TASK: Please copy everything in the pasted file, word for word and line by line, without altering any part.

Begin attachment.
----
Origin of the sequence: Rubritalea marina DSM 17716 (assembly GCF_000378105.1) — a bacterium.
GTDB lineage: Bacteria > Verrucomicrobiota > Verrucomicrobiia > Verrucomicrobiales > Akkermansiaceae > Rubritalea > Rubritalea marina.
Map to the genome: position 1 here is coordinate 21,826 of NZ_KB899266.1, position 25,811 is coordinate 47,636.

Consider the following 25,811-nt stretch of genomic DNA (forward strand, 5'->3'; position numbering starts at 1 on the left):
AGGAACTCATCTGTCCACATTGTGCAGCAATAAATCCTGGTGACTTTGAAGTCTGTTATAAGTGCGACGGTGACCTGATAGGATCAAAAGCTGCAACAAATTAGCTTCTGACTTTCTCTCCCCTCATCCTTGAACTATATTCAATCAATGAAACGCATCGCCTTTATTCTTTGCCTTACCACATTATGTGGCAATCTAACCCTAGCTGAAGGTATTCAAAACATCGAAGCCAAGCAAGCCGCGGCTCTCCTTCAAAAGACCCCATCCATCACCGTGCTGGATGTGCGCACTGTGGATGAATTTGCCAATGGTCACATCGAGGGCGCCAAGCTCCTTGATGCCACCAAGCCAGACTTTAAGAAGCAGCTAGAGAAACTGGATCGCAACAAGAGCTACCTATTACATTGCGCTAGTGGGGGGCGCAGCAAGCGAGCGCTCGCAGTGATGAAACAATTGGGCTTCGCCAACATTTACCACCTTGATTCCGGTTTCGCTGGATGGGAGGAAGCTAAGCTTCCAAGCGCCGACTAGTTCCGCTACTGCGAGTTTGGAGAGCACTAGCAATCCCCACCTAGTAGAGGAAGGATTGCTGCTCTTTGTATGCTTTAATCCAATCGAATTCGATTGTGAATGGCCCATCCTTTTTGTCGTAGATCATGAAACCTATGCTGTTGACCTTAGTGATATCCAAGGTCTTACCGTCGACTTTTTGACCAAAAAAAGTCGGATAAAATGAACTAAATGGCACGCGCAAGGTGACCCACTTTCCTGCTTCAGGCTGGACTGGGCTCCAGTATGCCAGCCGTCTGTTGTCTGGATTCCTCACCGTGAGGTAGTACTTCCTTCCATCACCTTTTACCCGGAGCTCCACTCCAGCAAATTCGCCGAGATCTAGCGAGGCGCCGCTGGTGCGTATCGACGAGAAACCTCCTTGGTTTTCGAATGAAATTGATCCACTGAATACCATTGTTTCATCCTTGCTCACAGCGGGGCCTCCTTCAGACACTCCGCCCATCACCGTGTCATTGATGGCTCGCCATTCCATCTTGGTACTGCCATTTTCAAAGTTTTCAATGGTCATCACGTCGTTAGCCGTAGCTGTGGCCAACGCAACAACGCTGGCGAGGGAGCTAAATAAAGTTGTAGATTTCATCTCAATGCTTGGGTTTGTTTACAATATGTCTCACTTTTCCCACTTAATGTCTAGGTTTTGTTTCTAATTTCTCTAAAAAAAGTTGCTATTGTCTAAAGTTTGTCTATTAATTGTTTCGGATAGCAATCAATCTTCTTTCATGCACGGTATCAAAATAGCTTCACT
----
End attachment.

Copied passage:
Origin of the sequence: Rubritalea marina DSM 17716 (assembly GCF_000378105.1) — a bacterium.
GTDB lineage: Bacteria > Verrucomicrobiota > Verrucomicrobiia > Verrucomicrobiales > Akkermansiaceae > Rubritalea > Rubritalea marina.
Map to the genome: position 1 here is coordinate 21,826 of NZ_KB899266.1, position 25,811 is coordinate 47,636.

Consider the following 25,811-nt stretch of genomic DNA (forward strand, 5'->3'; position numbering starts at 1 on the left):
AGGAACTCATCTGTCCACATTGTGCAGCAATAAATCCTGGTGACTTTGAAGTCTGTTATAAGTGCGACGGTGACCTGATAGGATCAAAAGCTGCAACAAATTAGCTTCTGACTTTCTCTCCCCTCATCCTTGAACTATATTCAATCAATGAAACGCATCGCCTTTATTCTTTGCCTTACCACATTATGTGGCAATCTAACCCTAGCTGAAGGTATTCAAAACATCGAAGCCAAGCAAGCCGCGGCTCTCCTTCAAAAGACCCCATCCATCACCGTGCTGGATGTGCGCACTGTGGATGAATTTGCCAATGGTCACATCGAGGGCGCCAAGCTCCTTGATGCCACCAAGCCAGACTTTAAGAAGCAGCTAGAGAAACTGGATCGCAACAAGAGCTACCTATTACATTGCGCTAGTGGGGGGCGCAGCAAGCGAGCGCTCGCAGTGATGAAACAATTGGGCTTCGCCAACATTTACCACCTTGATTCCGGTTTCGCTGGATGGGAGGAAGCTAAGCTTCCAAGCGCCGACTAGTTCCGCTACTGCGAGTTTGGAGAGCACTAGCAATCCCCACCTAGTAGAGGAAGGATTGCTGCTCTTTGTATGCTTTAATCCAATCGAATTCGATTGTGAATGGCCCATCCTTTTTGTCGTAGATCATGAAACCTATGCTGTTGACCTTAGTGATATCCAAGGTCTTACCGTCGACTTTTTGACCAAAAAAAGTCGGATAAAATGAACTAAATGGCACGCGCAAGGTGACCCACTTTCCTGCTTCAGGCTGGACTGGGCTCCAGTATGCCAGCCGTCTGTTGTCTGGATTCCTCACCGTGAGGTAGTACTTCCTTCCATCACCTTTTACCCGGAGCTCCACTCCAGCAAATTCGCCGAGATCTAGCGAGGCGCCGCTGGTGCGTATCGACGAGAAACCTCCTTGGTTTTCGAATGAAATTGATCCACTGAATACCATTGTTTCATCCTTGCTCACAGCGGGGCCTCCTTCAGACACTCCGCCCATCACCGTGTCATTGATGGCTCGCCATTCCATCTTGGTACTGCCATTTTCAAAGTTTTCAATGGTCATCACGTCGTTAGCCGTAGCTGTGGCCAACGCAACAACGCTGGCGAGGGAGCTAAATAAAGTTGTAGATTTCATCTCAATGCTTGGGTTTGTTTACAATATGTCTCACTTTTCCCACTTAATGTCTAGGTTTTGTTTCTAATTTCTCTAAAAAAAGTTGCTATTGTCTAAAGTTTGTCTATTAATTGTTTCGGATAGCAATCAATCTTCTTTCATGCACGGTATCAAAATAGCTTCACT